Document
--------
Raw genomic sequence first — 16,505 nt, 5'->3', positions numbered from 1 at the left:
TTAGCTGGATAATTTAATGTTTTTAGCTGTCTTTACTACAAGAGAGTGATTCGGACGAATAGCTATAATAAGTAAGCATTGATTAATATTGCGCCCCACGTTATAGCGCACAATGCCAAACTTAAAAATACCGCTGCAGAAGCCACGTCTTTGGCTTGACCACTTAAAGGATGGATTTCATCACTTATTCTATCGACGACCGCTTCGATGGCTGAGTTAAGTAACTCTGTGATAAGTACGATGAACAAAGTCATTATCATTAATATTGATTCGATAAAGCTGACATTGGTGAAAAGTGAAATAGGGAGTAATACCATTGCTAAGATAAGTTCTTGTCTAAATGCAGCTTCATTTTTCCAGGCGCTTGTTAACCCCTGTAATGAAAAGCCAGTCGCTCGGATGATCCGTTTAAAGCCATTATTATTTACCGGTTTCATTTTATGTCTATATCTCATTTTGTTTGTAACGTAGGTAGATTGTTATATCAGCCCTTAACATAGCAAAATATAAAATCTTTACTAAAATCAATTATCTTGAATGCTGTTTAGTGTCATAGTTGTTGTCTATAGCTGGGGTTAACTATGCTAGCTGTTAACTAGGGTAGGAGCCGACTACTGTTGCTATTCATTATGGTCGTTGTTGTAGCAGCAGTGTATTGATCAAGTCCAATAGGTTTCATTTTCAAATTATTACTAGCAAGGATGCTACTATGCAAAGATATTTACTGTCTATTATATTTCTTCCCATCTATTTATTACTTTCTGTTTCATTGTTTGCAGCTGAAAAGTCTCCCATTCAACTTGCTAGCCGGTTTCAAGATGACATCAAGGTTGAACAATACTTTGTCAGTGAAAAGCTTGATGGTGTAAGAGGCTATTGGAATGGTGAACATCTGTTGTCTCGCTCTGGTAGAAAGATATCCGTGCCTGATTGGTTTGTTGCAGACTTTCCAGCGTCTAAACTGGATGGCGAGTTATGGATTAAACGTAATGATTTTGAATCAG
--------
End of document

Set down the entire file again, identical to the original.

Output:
Raw genomic sequence first — 16,505 nt, 5'->3', positions numbered from 1 at the left:
TTAGCTGGATAATTTAATGTTTTTAGCTGTCTTTACTACAAGAGAGTGATTCGGACGAATAGCTATAATAAGTAAGCATTGATTAATATTGCGCCCCACGTTATAGCGCACAATGCCAAACTTAAAAATACCGCTGCAGAAGCCACGTCTTTGGCTTGACCACTTAAAGGATGGATTTCATCACTTATTCTATCGACGACCGCTTCGATGGCTGAGTTAAGTAACTCTGTGATAAGTACGATGAACAAAGTCATTATCATTAATATTGATTCGATAAAGCTGACATTGGTGAAAAGTGAAATAGGGAGTAATACCATTGCTAAGATAAGTTCTTGTCTAAATGCAGCTTCATTTTTCCAGGCGCTTGTTAACCCCTGTAATGAAAAGCCAGTCGCTCGGATGATCCGTTTAAAGCCATTATTATTTACCGGTTTCATTTTATGTCTATATCTCATTTTGTTTGTAACGTAGGTAGATTGTTATATCAGCCCTTAACATAGCAAAATATAAAATCTTTACTAAAATCAATTATCTTGAATGCTGTTTAGTGTCATAGTTGTTGTCTATAGCTGGGGTTAACTATGCTAGCTGTTAACTAGGGTAGGAGCCGACTACTGTTGCTATTCATTATGGTCGTTGTTGTAGCAGCAGTGTATTGATCAAGTCCAATAGGTTTCATTTTCAAATTATTACTAGCAAGGATGCTACTATGCAAAGATATTTACTGTCTATTATATTTCTTCCCATCTATTTATTACTTTCTGTTTCATTGTTTGCAGCTGAAAAGTCTCCCATTCAACTTGCTAGCCGGTTTCAAGATGACATCAAGGTTGAACAATACTTTGTCAGTGAAAAGCTTGATGGTGTAAGAGGCTATTGGAATGGTGAACATCTGTTGTCTCGCTCTGGTAGAAAGATATCCGTGCCTGATTGGTTTGTTGCAGACTTTCCAGCGTCTAAACTGGATGGCGAGTTATGGATTAAACGTAATGATTTTGAATCAG